Calgary's King Edward School on the cusp of becoming ‘arts incubator’
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Pending a vote at city council Monday, restoration is set to begin on an historic Calgary school, eventually turning it into a $25-million “arts incubator” in the Marda Loop area.
"This is the culmination of the last two years with of work we've been doing with not only the arts community, but the local community in South Calgary," said Reid Henry of cSPACE Projects, who is spearheading the unique undertaking.
The plan is to convert the now-shuttered King Edward School into a multi-disciplinary arts space, funded largely through the sale the school’s former playground land for residential development.
Henry said that involved doing some “interesting stuff” with the city’s planning department.
“No one really knows what an incubator is; no land use has ever thought of preparing for that,” he said.
“We created a very customized land use for this project that is unique, I think, to Calgary and to Canada.”
Ald. Brian Pincott said he is excited to see the project take shape and expects council to duly approve the area’s land-use amendment on Monday.
"Moving forward with an arts incubator space, reviving a city block and a heritage school that has been closed and languishing for years – I think it's all pretty exciting," Pincott said.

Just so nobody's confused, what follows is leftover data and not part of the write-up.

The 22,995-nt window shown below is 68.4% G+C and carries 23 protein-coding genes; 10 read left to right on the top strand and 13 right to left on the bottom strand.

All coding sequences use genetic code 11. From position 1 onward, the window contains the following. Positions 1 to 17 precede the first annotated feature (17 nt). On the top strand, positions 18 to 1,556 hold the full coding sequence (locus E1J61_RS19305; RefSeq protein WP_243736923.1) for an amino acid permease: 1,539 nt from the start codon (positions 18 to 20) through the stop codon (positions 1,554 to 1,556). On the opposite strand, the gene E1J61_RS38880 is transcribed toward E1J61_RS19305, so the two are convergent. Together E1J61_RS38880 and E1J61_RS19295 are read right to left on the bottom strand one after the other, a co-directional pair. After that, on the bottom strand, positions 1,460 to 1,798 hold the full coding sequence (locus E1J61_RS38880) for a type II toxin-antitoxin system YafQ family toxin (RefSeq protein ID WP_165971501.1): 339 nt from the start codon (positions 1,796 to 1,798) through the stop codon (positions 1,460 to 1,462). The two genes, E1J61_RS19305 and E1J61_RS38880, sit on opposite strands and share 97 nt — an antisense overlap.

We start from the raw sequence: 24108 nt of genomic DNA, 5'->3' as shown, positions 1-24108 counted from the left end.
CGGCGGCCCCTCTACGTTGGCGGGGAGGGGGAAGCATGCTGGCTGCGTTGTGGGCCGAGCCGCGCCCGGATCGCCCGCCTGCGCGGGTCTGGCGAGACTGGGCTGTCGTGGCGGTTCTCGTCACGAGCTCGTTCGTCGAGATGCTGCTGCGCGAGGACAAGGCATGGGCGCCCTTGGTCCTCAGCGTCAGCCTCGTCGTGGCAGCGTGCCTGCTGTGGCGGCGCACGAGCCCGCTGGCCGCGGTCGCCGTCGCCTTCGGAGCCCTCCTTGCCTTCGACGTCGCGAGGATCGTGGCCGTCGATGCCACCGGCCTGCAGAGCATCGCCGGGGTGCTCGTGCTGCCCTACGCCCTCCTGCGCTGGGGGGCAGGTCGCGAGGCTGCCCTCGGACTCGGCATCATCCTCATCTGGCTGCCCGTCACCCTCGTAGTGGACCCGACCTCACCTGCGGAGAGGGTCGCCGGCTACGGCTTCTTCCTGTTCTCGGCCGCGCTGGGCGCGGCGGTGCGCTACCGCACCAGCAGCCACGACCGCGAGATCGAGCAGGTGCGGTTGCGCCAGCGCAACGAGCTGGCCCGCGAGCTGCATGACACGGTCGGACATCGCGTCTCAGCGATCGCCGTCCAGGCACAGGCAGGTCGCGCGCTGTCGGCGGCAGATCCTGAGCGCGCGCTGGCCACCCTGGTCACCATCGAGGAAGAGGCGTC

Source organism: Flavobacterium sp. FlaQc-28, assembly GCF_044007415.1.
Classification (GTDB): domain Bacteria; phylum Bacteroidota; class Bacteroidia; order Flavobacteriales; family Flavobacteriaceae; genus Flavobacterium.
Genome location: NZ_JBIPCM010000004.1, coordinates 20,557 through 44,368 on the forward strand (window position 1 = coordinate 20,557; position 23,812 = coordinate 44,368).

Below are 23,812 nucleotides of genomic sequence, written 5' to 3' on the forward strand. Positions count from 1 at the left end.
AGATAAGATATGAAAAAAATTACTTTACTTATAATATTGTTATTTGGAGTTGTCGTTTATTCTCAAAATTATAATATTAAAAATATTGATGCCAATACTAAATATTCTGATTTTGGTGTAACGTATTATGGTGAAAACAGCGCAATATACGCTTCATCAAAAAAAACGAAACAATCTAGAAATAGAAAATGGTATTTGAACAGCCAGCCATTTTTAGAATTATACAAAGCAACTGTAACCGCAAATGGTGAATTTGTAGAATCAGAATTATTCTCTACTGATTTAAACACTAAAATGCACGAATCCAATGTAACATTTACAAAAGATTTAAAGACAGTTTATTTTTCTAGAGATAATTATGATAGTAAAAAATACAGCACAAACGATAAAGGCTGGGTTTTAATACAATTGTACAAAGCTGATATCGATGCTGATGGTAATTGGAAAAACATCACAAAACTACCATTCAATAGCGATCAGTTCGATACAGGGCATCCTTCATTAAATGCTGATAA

Some area residents have said they’re worried about the project’s impact on parking and traffic, but Anne Kaufmann of the Marda Loop Communities Association said numerous public forums and community discussions have eased some of those concerns.
"I think we've dealt with the people who are directly across the street from it and they've kind of come around to see that it's for the benefit of the whole community and the city," she said.
- City council voted in July 2011 to direct $5 million in provincial MSI funding toward the project.
- The project would see low-density, multi-unit residential development on land to the west of the school and medium-density development to the east.
- The three-storey, sandstone school opened in November 1913 and closed as a public school in 2000 due to declining inner-city enrolment.
The Samuel quadruplets — Sarah, Serah, Samuel and Salome — start classes at McMaster on Sept. 8. They are believed to be the first student quadruplets in the university’s 128-year history.